Tamron AF 18-270mm F/3.5-6.3 Di II VC PZD Review

October 17, 2012 | Matt Grayson | |

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#1 nick192

Why Canon EOS 350D? Why not a latest DSLR? I dont think this is a fair test with such an old DSLR.

7:25 pm - Wednesday, October 17, 2012

#2 Rokburn

So how bad is the barrel distortion? or did i miss that bit.

10:59 pm - Wednesday, October 17, 2012

#3 Glasgow Jimmy

The barrel distortion is very noticeable at wide angle settings, especially if there are any straight lines in your picture. However, it’s a one-click correction in Photoshop.
Overall, the quality is OK and the convenience factor is high - makes a good travel lens if you’re looking for a one lens solution.

8:44 am - Thursday, October 18, 2012

#4 FTB

The initial reviews of the new light-weight Sigma 18-250 macro superzoom suggest it may be better than this Tamron, surprised it’s not listed in the competitors section !

11:36 am - Thursday, October 18, 2012

#5 ktvauve

I sold my Tamron 18-270 PZD, and purchased Nikkor 18-300 mm superzoom. Waiting for review. Nikkor has much, much better image quality.

3:00 pm - Thursday, October 18, 2012

#6 Matt Grayson

nick192: I normally use an EOS 60D and a lot of the pictures were taken with it. I can’t remember why now (I did the review earlier this year) but I didn’t have the camera for the second half of the review and had to use my trusty 350D. I think it gives an example of how it works with old and new DSLRs. The sharpness images were taken on the 60D though.

I hope that helps.

5:05 pm - Thursday, October 18, 2012

#7 Bart

Test for RebelXTi i perefectly fine for me, because i still use it:)
And what more I do use it with standard lens 18-55. So after 7 years it is time to buy some new lens. From review I understand that it is nice allraunder and I will be happy with it. If I will change my body in future( far futur cause I am happy with my Rebel:) it soupoused to work with next generation of canons?
Besides nice review. Only main rivals seems to be not compleat
Best regards

9:54 am - Friday, May 10, 2013

#8 Valerie

I have has this lens for a couple of years. I use it on a canon 650d….I find the images disappointing and so am selling it. If i travel I take the Sony RX100 which is a great little compact…
Mind you when I sell I will be left with only a couple primes so will probably but the kit 55-250 which produces better images than the PZD

9:52 am - Thursday, November 14, 2013

#9 Andy

I have the Sigma 18-250 3.5-6.3HSM that I have been using for 2yrs (or so). I am happy with the picture quality and most importantly with the versatility of not having two lenses. I was browsing the internet to see if anything better is on the market, and it seems that with Superzooms, very marginal increases in performance are coming out these days (based on reviews of course). I am going to try out the Tamron 18-270 tomorrow to see if the operation - in particular the focus speed is worth the upgrade. My initial thoughts is that its not, but we will see. The only upside that I can see to upgrading is the weight/size and the 20mm increase in range, which I think is insignificant. I think the money will be better spent on photography workshops/lessons. Thanks for all the replies and the reviews. Oddly, your website doesn’t have the sigma reviewed.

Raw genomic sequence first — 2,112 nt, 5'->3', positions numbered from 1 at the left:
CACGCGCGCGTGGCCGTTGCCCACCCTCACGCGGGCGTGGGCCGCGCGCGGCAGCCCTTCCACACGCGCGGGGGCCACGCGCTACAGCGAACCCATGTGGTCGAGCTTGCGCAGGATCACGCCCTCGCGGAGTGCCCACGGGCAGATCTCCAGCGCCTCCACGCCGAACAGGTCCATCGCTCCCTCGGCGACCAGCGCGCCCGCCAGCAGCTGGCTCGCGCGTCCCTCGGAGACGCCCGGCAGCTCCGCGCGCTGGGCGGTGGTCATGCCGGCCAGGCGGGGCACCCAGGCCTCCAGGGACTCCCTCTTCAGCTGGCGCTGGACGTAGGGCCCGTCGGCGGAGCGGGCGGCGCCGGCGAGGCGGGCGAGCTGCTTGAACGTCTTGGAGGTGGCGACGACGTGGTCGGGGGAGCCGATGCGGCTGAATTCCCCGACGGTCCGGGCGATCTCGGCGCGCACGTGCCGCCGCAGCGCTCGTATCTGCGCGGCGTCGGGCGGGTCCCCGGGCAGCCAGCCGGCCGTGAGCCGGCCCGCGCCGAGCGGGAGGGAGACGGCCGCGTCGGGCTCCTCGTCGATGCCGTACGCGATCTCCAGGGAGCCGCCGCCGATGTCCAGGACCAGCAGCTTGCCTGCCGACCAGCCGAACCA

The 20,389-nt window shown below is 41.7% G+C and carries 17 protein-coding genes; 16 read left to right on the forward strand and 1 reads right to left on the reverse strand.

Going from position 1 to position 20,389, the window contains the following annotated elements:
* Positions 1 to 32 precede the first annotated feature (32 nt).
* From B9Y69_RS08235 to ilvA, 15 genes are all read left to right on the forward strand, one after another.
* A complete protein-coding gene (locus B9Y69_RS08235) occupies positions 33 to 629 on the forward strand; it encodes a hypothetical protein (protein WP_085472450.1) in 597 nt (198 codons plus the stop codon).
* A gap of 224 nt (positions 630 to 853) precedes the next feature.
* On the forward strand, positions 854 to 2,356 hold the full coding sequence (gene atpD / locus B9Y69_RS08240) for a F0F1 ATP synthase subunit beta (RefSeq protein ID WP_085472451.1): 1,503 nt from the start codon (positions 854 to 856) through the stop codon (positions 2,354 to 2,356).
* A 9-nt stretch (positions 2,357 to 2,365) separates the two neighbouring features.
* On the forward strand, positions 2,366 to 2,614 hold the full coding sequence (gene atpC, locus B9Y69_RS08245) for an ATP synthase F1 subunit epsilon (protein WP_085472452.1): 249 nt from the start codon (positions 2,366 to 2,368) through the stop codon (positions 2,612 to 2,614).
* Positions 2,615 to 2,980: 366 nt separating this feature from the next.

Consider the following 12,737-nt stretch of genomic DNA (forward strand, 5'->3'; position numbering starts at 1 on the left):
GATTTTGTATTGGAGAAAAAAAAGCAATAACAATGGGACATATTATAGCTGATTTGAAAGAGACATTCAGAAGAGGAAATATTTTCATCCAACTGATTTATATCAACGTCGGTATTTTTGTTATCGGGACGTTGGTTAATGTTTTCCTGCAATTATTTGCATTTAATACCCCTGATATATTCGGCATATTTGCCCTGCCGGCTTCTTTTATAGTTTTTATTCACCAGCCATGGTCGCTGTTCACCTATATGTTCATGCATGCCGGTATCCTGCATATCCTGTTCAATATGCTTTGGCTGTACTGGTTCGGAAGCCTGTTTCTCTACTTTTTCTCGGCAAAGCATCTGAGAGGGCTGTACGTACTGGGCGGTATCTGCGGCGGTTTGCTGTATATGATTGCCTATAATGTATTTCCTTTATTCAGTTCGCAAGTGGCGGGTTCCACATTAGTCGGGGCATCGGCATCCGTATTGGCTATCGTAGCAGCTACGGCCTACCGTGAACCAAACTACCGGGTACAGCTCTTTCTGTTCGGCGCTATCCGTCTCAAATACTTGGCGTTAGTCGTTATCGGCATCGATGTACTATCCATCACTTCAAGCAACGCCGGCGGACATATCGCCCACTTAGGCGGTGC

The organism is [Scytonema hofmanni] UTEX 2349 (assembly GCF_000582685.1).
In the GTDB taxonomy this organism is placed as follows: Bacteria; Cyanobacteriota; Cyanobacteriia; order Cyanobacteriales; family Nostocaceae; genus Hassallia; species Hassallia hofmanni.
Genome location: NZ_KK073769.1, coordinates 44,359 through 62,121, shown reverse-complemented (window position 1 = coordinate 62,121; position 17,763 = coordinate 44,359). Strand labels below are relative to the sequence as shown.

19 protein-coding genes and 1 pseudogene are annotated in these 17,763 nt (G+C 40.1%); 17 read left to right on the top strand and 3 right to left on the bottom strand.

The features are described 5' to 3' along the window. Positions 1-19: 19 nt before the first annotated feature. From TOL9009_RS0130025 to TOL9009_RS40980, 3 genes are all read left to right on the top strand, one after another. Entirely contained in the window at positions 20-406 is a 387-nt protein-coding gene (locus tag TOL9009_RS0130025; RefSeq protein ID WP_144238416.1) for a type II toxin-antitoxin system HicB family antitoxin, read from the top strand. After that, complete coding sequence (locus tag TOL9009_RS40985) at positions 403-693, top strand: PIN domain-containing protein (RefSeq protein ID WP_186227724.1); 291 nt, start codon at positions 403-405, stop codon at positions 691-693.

8:04 am - Friday, December 27, 2013

#10 Pekka Välilä

The lens in the picture is not 18270 PZD but the older version (filter size 72 mm, PZD has 62 mm).

You did test the PZD?

7:50 pm - Friday, January 3, 2014

#11 Jonathan Brigden

I know nick192’s comment is really old, but…Wanted to say,  his question was really amateurish. 95% of pictures come from skills + lens. The rest of the 5% comes from the actual camera. Hell I have seen some pros pull better pictures from a cheapo cell camera than someone with a kit worth 15 grand that doesn’t know what he/she is doing fully. Just saying.

3:57 pm - Wednesday, May 14, 2014

#12 Jeff O'Sullivan

Not good value for money, photos are not as clear as i was told by the retail shop i purchased from. Taking it back to them today as it has a poor zoom
not good picture quality at all. Was using a Canon
EOS 11OD body.

8:17 pm - Wednesday, May 14, 2014

#13 Digital native

Tomtest the corner sharpness you should use a flat object. In your sample you used a camer as modell and focused on the end of the lens, which means that the body is not in the same focus plane so it can only become sharp at ver small apertures….
So concerning the image quality of the corners your test failed.

11:28 am - Monday, January 5, 2015

#14 Jeffrey Wood

Cheap…Abysmal!!! Used lightly for two years and kept out of heat, cold and moisture (I live in San Diego coast with a year average of 64F) and in a humidity controlled safe - zoom started to bind, then froze, breaking an integral post from within.  With over 30 years mechanical, engineering and electronic experience, I disassembled. I was able to repair the barrel post, but zoom still stiff at end limits.  Cannot improve this, since it’s due to wear on cheap plastic moving parts.  During reassembly, AF switch broke molded pins no wider than 5 human hairs rendering that useless.  Observations of design and construction of Tamron lenses based on this cheaply constructed lens?  It’s built as if disposable.  Brittle, poor quality materials.  Will wear out after 5-10,000 exposures or less than 2 years use. More concerning: The lenses yield soft results (read the reviews).  It’s a few hundred bucks better spent toward nice heavy “L” lens.  Don’t waste your time or money being frustrated.

12:43 am - Wednesday, April 29, 2015

Entry Tags

review, lens, super-zoom, zoom, telephoto, image stabilisation, f3.5, 18mm, tamron, anti-shake, vibration compensation, 15x, f6.3, vc, Tamron AF 18-270mm F3.5-6.3 Di II VC PZD, 18-270mm, 270mm

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